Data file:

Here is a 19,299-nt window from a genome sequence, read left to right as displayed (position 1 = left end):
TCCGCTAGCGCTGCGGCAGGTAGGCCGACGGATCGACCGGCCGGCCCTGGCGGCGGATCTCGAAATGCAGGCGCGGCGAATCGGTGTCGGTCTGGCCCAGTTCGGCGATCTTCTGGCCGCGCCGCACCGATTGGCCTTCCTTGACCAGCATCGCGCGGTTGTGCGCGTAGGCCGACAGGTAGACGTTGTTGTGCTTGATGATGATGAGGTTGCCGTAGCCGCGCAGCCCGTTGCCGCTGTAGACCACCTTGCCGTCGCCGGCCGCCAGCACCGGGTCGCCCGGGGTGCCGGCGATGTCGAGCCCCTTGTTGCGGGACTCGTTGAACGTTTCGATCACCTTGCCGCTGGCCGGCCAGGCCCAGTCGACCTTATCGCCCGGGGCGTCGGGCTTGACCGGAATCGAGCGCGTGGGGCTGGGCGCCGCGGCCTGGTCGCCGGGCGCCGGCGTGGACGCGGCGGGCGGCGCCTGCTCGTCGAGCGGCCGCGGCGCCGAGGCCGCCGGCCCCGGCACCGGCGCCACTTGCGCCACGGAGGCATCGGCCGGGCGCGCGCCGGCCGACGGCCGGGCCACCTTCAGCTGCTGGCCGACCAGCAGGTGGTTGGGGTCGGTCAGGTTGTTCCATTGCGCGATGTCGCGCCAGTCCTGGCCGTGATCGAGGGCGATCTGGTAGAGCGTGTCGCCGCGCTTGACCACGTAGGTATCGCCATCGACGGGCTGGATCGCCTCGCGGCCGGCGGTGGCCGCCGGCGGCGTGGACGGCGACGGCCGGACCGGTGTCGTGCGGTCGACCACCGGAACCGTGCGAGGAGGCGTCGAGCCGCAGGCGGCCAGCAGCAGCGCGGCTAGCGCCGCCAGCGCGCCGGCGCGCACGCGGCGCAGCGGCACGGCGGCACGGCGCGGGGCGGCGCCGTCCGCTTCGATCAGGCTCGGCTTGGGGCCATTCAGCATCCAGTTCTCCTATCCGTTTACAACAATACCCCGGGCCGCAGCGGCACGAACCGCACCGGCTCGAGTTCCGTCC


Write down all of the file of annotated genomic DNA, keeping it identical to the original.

Here is a 19,299-nt window from a genome sequence, read left to right as displayed (position 1 = left end):
TCCGCTAGCGCTGCGGCAGGTAGGCCGACGGATCGACCGGCCGGCCCTGGCGGCGGATCTCGAAATGCAGGCGCGGCGAATCGGTGTCGGTCTGGCCCAGTTCGGCGATCTTCTGGCCGCGCCGCACCGATTGGCCTTCCTTGACCAGCATCGCGCGGTTGTGCGCGTAGGCCGACAGGTAGACGTTGTTGTGCTTGATGATGATGAGGTTGCCGTAGCCGCGCAGCCCGTTGCCGCTGTAGACCACCTTGCCGTCGCCGGCCGCCAGCACCGGGTCGCCCGGGGTGCCGGCGATGTCGAGCCCCTTGTTGCGGGACTCGTTGAACGTTTCGATCACCTTGCCGCTGGCCGGCCAGGCCCAGTCGACCTTATCGCCCGGGGCGTCGGGCTTGACCGGAATCGAGCGCGTGGGGCTGGGCGCCGCGGCCTGGTCGCCGGGCGCCGGCGTGGACGCGGCGGGCGGCGCCTGCTCGTCGAGCGGCCGCGGCGCCGAGGCCGCCGGCCCCGGCACCGGCGCCACTTGCGCCACGGAGGCATCGGCCGGGCGCGCGCCGGCCGACGGCCGGGCCACCTTCAGCTGCTGGCCGACCAGCAGGTGGTTGGGGTCGGTCAGGTTGTTCCATTGCGCGATGTCGCGCCAGTCCTGGCCGTGATCGAGGGCGATCTGGTAGAGCGTGTCGCCGCGCTTGACCACGTAGGTATCGCCATCGACGGGCTGGATCGCCTCGCGGCCGGCGGTGGCCGCCGGCGGCGTGGACGGCGACGGCCGGACCGGTGTCGTGCGGTCGACCACCGGAACCGTGCGAGGAGGCGTCGAGCCGCAGGCGGCCAGCAGCAGCGCGGCTAGCGCCGCCAGCGCGCCGGCGCGCACGCGGCGCAGCGGCACGGCGGCACGGCGCGGGGCGGCGCCGTCCGCTTCGATCAGGCTCGGCTTGGGGCCATTCAGCATCCAGTTCTCCTATCCGTTTACAACAATACCCCGGGCCGCAGCGGCACGAACCGCACCGGCTCGAGTTCCGTCC